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New building rules in California – looking for more energy efficiency

In the last few days, news spread around the world about California becoming the first U.S. state to require the installation of solar panels in most new homes, starting January 1, 2020. You can read some news reports here. However, the decision approved by the California Energy Commission is far more comprehensive than that. Actually, the rules involve a revision of the Building Energy Efficiency Standards, process that is undertaken routinely every few years. (You can see the rulemaking process and the press release) These new standard, which still needs the approval of the California Building Standards Commission (it is very likely to get it) had the blessing of representatives of builders, utilities and solar manufacturers, according to press reports.

Let’s see what the residential standard includes, principally:

  • Mandatory installation of smart-system solar panels at homes, unless it is evident the panels are not going to generate energy (because of shade, for example). The panels will provide energy for the house, and in absence of that source, the grid will provide electricity as usual.

  • Strengthening insulation in attics, walls and windows, to avoid energy losses.

  • Use of high efficiency filters to trap hazardous particles, and (I assume) avoid energy losses as well.

  • Encourage the use of batteries and smart appliances, in order to have them working in off-peak periods. This would be coupled with time-of-use electricity price, so there is also an economic punishment for demanding the network for non-necessary tasks at peak periods.

(California Energy Commission)

A few comments about this regulation and its impacts:

  • Evidently, costs of construction are going to increase. The Energy Commission states that increase in investment if offset by savings in monthly energy bills. That is to be seen. Let’s not forget that the Federal Government applied additional tariffs to some Chinese products, among others, solar panels, which is not the best way to promote competition and savings for costumers. Also, the mandatory increase in demands might lead to, at least temporarily, higher prices.

Important to say, to satisfy the need of the California market, which plans to build about 117,000 single family homes and 48,000 multifamily units by estimates of the Energy Commission, there would be an increase of demand in raw materials used to manufacture solar panels (you can see here a list of minerals needed). I am not saying that this rule would create an immediate imbalance in the market, but we need to be aware that a mandatory blanket rule applied in several jurisdictions might increase pressure to mine more, when social conflict is arising around the world.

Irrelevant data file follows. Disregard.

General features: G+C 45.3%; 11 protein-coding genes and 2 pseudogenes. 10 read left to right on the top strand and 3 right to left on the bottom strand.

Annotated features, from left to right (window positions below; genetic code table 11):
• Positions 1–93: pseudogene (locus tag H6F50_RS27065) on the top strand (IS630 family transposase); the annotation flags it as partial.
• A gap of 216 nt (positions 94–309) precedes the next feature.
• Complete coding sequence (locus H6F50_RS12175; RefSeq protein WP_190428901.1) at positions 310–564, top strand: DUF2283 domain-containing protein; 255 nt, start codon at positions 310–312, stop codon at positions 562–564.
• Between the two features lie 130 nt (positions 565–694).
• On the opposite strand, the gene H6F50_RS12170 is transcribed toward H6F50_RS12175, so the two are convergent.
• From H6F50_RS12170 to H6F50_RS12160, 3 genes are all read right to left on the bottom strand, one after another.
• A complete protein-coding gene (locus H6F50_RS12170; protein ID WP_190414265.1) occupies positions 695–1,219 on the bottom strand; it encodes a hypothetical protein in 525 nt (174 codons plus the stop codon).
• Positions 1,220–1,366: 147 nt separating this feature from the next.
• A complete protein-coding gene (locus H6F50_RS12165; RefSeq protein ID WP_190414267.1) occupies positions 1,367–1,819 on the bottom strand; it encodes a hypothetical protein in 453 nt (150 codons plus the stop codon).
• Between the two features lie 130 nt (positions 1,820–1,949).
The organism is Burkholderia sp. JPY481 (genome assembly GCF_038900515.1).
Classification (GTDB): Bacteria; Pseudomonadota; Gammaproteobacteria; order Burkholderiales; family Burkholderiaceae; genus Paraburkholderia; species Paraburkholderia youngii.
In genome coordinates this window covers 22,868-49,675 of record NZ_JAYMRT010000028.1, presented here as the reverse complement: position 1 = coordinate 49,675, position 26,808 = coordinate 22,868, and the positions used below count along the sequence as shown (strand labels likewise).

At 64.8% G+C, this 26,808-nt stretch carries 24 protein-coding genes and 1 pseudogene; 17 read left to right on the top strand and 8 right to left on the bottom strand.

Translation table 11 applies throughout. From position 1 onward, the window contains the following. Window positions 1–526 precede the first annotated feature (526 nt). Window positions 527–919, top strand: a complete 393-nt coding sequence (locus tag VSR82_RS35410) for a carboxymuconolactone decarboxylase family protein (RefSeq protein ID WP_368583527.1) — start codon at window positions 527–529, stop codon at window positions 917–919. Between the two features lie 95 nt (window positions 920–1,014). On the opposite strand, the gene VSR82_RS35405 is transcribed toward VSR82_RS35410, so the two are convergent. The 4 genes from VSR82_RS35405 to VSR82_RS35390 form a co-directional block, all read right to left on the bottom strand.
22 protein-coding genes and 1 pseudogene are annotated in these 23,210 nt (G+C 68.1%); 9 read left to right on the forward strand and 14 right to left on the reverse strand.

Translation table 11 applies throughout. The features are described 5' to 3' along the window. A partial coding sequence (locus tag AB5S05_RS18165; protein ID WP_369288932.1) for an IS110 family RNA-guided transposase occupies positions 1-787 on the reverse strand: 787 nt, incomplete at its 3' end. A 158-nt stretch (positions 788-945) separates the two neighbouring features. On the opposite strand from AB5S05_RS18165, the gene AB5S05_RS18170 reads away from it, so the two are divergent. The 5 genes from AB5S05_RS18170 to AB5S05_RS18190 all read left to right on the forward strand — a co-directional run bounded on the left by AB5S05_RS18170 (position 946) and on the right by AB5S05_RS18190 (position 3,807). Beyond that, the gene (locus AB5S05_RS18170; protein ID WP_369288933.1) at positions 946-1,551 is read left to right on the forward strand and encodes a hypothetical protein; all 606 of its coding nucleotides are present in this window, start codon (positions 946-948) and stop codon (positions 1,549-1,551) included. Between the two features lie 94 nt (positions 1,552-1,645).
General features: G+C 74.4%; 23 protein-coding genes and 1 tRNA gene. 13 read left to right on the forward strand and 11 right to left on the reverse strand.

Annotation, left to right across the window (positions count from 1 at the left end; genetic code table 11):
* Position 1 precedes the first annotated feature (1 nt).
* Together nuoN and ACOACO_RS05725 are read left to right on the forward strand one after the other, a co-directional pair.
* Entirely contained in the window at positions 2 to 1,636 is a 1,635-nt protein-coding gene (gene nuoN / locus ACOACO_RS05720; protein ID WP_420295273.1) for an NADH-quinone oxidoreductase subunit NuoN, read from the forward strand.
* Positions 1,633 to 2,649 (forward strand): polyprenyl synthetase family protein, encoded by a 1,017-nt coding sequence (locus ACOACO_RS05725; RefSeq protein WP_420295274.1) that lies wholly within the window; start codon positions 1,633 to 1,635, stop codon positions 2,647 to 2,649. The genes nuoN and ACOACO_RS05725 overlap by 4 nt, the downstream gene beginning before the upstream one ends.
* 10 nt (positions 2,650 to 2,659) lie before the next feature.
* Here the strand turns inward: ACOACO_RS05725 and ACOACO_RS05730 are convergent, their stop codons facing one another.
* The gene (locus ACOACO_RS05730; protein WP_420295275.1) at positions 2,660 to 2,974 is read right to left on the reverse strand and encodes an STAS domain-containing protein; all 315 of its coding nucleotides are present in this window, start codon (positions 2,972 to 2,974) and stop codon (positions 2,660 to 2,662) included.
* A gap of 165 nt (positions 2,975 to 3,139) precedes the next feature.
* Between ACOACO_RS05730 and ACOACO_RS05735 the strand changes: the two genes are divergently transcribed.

• Inevitably, technology will progress and there will be a moment when homes will generate more electricity than needed, and it can either be stored or sold back to the grid. Contracts need to foresee that second possibility and utilities will be forced to receive this supply, in order to avoid energy waste.

  • Turning to utilities, there is the never-ending dilemma: with less users, there is an ever-decreasing customers base to share fixed costs, making the operation for that utility more difficult. The Germany case is well documented in that sense. Also, with autonomy in generation, the finances of transmission operations will be impacted. We all know the consequence of having a flawed or non-existent generation or transmission facilities.

(California Energy Commission)

  • Batteries still lag behind in technical development. In the proposed regulations, they are not a mandatory element. In consequence, the solar panel solution will be limited in reaching energy autonomy for homes. Plausibly, that is not the goal at this stage of technical evolution.


I can’t wait to see how the application of this rule changes (or not) the energy landscape in California. It will bring valuable lessons for policy makers, manufacturers, utilities and regulators all around the world. Energy efficiency is always a worthy goal, and reducing waste of energy is probably the best path for diminishing the carbon impact in the planet. Probably there is where our focus should be in the short and mid term.


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